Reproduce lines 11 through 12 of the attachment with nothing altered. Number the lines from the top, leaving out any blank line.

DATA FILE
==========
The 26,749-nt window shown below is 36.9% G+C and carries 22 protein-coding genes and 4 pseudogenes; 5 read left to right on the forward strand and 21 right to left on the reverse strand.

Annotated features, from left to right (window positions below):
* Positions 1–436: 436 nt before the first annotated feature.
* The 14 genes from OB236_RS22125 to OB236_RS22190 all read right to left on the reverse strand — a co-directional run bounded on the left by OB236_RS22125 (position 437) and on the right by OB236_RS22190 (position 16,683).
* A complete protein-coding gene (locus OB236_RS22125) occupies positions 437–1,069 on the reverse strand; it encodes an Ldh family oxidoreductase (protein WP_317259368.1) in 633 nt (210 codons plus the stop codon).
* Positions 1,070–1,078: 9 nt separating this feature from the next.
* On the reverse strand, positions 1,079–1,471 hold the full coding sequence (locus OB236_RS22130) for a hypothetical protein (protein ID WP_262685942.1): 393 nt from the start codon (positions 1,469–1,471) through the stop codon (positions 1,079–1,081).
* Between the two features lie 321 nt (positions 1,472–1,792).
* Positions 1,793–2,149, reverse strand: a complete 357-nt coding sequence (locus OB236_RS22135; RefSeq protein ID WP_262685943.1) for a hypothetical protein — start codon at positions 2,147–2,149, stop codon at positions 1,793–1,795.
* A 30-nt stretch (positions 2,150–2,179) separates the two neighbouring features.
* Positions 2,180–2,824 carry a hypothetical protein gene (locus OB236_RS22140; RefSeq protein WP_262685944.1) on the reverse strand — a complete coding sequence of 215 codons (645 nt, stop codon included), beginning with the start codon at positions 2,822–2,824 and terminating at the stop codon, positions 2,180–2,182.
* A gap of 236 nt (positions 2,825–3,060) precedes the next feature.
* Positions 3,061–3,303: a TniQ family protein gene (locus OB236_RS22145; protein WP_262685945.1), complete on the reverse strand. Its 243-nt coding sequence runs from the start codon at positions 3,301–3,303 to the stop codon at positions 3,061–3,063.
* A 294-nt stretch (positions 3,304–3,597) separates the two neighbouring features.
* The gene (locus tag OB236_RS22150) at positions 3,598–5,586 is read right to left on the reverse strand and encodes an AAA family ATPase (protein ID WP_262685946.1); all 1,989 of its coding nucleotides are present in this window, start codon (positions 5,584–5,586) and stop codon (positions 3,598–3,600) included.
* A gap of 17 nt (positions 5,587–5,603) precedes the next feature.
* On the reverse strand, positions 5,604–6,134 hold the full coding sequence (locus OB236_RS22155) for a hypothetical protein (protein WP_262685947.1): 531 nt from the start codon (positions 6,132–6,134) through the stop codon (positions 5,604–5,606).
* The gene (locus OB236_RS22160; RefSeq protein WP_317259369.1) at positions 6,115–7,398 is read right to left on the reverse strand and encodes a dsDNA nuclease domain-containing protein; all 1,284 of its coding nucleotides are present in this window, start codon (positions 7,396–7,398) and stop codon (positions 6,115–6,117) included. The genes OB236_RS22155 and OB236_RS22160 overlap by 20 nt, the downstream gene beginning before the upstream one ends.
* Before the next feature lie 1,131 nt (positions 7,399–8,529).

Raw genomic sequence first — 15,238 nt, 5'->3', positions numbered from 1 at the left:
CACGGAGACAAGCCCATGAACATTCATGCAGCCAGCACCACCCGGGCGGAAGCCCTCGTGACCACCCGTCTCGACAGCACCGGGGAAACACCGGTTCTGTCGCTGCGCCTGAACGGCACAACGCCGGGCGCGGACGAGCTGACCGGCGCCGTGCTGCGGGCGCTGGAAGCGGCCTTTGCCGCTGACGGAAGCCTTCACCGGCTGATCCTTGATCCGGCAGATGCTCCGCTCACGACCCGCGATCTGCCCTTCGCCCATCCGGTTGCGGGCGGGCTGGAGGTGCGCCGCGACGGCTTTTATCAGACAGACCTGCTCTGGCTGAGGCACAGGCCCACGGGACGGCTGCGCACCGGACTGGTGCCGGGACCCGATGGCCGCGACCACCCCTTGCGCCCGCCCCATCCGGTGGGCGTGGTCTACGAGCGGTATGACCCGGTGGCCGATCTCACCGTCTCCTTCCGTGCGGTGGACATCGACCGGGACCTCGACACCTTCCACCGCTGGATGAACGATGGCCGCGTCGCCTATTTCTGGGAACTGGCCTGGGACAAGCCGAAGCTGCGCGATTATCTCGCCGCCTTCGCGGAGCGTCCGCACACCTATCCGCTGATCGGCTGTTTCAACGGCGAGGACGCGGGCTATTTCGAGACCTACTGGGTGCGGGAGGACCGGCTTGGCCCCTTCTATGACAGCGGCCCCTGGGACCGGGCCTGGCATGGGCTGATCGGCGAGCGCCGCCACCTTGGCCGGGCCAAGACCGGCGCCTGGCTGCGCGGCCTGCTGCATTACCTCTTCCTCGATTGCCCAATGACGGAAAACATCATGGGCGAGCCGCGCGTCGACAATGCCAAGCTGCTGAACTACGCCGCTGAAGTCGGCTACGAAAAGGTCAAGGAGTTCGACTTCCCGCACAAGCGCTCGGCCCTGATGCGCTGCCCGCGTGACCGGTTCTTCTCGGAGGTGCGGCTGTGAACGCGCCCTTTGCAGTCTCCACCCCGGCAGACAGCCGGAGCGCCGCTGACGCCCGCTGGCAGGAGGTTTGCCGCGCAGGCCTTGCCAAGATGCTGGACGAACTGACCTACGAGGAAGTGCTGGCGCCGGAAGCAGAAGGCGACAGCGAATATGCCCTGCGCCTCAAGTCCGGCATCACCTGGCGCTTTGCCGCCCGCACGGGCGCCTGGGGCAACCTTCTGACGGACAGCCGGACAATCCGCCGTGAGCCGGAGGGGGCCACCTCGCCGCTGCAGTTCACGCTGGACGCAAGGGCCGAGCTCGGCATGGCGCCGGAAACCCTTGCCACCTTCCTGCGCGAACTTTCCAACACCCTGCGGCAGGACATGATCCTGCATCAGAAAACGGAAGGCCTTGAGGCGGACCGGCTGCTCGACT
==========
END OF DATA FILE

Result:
* Positions 2,180–2,824 carry a hypothetical protein gene (locus OB236_RS22140; RefSeq protein WP_262685944.1) on the reverse strand — a complete coding sequence of 215 codons (645 nt, stop codon included), beginning with the start codon at positions 2,822–2,824 and terminating at the stop codon, positions 2,180–2,182.
* A gap of 236 nt (positions 2,825–3,060) precedes the next feature.